Waldo contact lenses review: the lenses

Waldo contact lenses

The lenses arrived in a compact box that should fit comfortably through any letterbox – there’s no need to be at home when the delivery arrives, which would evaporate any of the convenience gains. 

The packaging is smart. There’s an instruction book included, although you definitely need to see an optician before you even think about using these – not least because you need to know your prescription strength at the time of ordering. 

Waldo contact lenses

The packaging on the lenses themselves isn’t great. The foil can be a little tough to remove, resulting in spillage of the lens solution if you’re not careful. 

The lenses are physically bigger and thinner than the ones I normally receive from Vision Express (again – see the update at the foot of this post for more on this). That makes them a tad trickier to get in, in my experience, and they’re more prone to fold over if you don’t get them in your eye correctly at the first attempt. They do feel like an inferior product.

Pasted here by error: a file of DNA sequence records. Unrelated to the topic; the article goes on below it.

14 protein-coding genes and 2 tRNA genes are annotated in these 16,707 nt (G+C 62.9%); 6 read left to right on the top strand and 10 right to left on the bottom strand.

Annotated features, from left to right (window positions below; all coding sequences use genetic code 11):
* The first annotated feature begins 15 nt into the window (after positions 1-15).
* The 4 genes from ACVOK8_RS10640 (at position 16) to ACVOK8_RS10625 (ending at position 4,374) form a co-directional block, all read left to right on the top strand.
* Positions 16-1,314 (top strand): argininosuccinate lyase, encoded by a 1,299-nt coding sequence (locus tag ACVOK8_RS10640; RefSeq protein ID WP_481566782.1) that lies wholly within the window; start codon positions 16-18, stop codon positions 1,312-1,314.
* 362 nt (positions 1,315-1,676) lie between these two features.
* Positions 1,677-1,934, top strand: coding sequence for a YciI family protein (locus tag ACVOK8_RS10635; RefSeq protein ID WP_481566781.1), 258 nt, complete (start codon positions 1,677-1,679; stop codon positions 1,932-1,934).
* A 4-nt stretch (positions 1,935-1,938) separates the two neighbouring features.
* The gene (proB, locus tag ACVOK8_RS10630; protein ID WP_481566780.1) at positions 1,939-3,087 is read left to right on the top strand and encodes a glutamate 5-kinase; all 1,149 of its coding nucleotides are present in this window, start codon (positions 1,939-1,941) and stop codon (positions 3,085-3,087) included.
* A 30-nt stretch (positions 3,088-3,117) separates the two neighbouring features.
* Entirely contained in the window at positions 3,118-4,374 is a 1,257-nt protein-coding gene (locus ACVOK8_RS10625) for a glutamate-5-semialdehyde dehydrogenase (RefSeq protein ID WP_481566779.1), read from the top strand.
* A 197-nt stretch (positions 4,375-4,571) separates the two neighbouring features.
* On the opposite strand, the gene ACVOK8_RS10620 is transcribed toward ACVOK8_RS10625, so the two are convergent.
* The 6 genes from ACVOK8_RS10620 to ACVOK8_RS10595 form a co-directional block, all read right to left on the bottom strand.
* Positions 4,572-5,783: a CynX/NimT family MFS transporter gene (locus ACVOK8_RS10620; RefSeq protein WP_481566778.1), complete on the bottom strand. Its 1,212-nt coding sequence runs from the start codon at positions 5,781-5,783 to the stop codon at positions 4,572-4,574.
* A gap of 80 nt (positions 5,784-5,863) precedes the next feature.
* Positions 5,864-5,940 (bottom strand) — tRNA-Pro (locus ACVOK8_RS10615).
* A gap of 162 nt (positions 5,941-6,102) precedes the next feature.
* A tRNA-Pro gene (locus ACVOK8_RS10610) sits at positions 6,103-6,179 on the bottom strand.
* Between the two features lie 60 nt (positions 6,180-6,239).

Waldo’s website says its “lenses are made of hydrogel, which has a higher water content and means many people find them to be a soft lens in comparison to other materials”. 

That said, once they’re in, I didn’t notice a difference between them and my regular lenses. I have a fairly mild -1.5 in each eye prescription and only uses contacts occasionally when playing sport, but I’ve kept them in for a day and had no problems. 

Waldo contact lenses review: the prices

Waldo sell two types of lenses. The Waldo Original daily contact lenses cost £12 for a box of 30 lenses (delivery is free). 

There’s also a Waldo Vitamin daily lens, which costs £16 for a box of 30. These apparently “help your eyes relax with our ultra-comfortable vitamin lenses”, although that has the whiff of homeopathic cobblers to me.

By default, a subscription is set to deliver a new set of lenses every month, although you can change that to every two or three months. 

Sadly, there’s no option to buy lenses as a one-off purchases. The minimum commitment is quarterly.